I’ve been reading a bunch of statements from various analysts/pundits about the significance of the iPod touch with a combination of amusement and puzzlement. Some of the puzzlement comes from the statements directly and some indirectly. For example, here’s one of many quotes from an article over on PlaylistMag.com: “It’s the Web in your pocket,” said Ezra Gottheil, an analyst at Technology Business Research. “For $300, you get a mobile Web browser with touch-screen input.”. Uh, so what are the dozens of devices from Palm, Nokia (770 or 800), and bunch of Windows Mobile WiFi enabled PDAs? They vary in price. But, a bunch are in the $200 to 400 range. And, they’ve been around for years. So, what is the real difference? The real difference is the capability of the Safari browser (so I’m told since I haven’t tried it for more than a few seconds). Most of the mobile browsers that have been used for the past few years are basically toy browsers that require specially formatted web pages to avoid scrolling continuously just to read some text. The exception in the non-iPhone/iPod touch world is the Operamini browser currently in beta release.
Here’s another quote: In fact, Gottheil said that the iPod touch’s selling potential is actually increased precisely because it is decoupled from a two-year phone contract with AT&T, something required with the iPhone. This is an interesting observation because the exact opposite is going on in the non-Apple phone-PDA world. The phone-less PDA type devices like the Palm OS based Palm boxes and Windows Mobile based Pocket PCs were the norm for years. Then, the Palm Treo (original Palm OS version) and Microsoft Windows Mobile touch-screen (Pocket PC Phone Edition — AKA Professional Edition) and non-touch screen (Smartphone AKA Standard Edition) took over leaving manufacturers like Dell to completely abandon the phone-less Pocket PCs (their great Axim line with WiFi and Bluetooth but no phone radio). I’m really hoping that the iPod touch redefines and reinvigorates the phone-less PDA market the same way the original iPod redefined the PDA market. And, yes, I didn’t get an iPhone because I didn’t want to switch to AT&T Wireless and be locked into their contract.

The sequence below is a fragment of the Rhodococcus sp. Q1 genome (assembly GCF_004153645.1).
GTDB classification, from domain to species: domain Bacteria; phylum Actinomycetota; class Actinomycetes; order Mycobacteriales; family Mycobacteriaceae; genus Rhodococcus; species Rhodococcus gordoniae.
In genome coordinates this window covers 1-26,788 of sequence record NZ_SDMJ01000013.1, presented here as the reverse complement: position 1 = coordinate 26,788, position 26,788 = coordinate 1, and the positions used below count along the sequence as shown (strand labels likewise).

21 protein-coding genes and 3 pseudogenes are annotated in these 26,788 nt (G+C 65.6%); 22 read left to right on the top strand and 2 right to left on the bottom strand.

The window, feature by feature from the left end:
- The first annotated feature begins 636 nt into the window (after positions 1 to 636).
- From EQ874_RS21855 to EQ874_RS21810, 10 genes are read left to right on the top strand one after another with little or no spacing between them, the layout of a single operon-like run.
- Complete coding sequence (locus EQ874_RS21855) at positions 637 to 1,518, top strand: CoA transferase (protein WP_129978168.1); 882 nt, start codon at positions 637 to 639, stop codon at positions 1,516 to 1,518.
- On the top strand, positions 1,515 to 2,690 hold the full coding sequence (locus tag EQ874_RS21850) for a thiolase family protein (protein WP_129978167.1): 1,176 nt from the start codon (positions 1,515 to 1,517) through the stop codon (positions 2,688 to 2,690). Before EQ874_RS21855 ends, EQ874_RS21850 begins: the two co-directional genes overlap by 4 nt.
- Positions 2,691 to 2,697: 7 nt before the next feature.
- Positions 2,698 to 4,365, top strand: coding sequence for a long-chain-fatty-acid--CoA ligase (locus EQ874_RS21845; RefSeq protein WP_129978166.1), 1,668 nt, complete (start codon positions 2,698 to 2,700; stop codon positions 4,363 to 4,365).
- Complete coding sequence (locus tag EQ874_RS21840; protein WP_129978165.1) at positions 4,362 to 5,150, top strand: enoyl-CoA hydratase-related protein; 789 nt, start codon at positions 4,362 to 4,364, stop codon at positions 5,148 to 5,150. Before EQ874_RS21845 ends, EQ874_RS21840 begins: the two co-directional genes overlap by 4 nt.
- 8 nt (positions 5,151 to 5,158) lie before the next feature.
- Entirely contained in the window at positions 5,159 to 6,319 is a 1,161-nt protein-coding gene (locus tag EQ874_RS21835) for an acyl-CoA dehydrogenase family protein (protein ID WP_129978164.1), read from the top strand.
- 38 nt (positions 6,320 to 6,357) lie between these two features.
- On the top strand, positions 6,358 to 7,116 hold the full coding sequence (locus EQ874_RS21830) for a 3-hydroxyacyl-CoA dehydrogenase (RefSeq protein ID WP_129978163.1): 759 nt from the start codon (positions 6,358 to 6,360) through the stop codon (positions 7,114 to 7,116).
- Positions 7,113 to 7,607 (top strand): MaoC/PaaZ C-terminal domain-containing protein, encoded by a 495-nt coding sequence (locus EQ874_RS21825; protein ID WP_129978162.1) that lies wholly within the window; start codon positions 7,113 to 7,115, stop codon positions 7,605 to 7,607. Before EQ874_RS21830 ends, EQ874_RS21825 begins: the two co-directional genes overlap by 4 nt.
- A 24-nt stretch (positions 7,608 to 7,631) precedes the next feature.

Here’s a third quote from the article: Ken Dulaney, an analyst at Gartner, said in an e-mail interview that having both an iPod touch plus a cell phone would be a “great set for many of us to use.” But he discounted the iPod as a business tool that IT shops would support. Unfortunately and unhappily, I agree with this statement. But, that is only because IT shops don’t seem to support mobile devices of any type including Microsoft’s Windows Mobile which is actually designed for integration with Enterprise infrastructure.
A fourth quote: “A usable portable Web browser will appeal to both personal and business users, and Web sites and applications oriented to the mobile browser will proliferate,” Gottheil and Byrne wrote in a TBR statement on the iPod touch Wednesday. Hack, hack, cough, cough. There’s a couple of weird things about this general idea. I noticed that a number of iPhone specific pages from major sites like Digg and Facebook appeared. But, this puzzled me since the big deal about iPhone’s (and touch’s) Safari browser is that you don’t need specially formatted pages. That said, there are a lot (though not enough) pretty well done pages formatted for WAP and other mobile browsers already. If the iPhone and iPod touch take off, we may see more. But, umm, I though they didn’t need it :-)
But, putting aside my hopefully not too snarky comments above, I think the general sentiment coming from the experts is right. I’ve long lamented the loss of choices of non-phone Windows Mobile products. I hate having to tie a Pocket PC purchase to phone service contracts or pay a premium for an unlocked phone. I think the iPhone’s impact, large as it is, will be dwarfed by the iPod touch which allows anyone to buy it without a phone contract. I also think that lines of people should be outside of Apple’s campus in Cupertino with placard demanding an SDK so we can see apps developed for it without resorting to hacks.
My pre-order for the iPod touch went out the day it was announced and I’m eagerly awaiting its arrival in a couple of weeks. And, in a effort not to monopolize the MacDevCenter blog with my iPod touch mutterings, I’ll mutter away on my personal blog which currently focuses on Windows Mobile (and will still focus on that since I enjoy using that platform). If anyone wants to talk touch, drop me a line at editor(AT-SIGN)mobileviews.com. Perhaps we can set up a TalkCast at TalkShoe with other new iPod touch owners.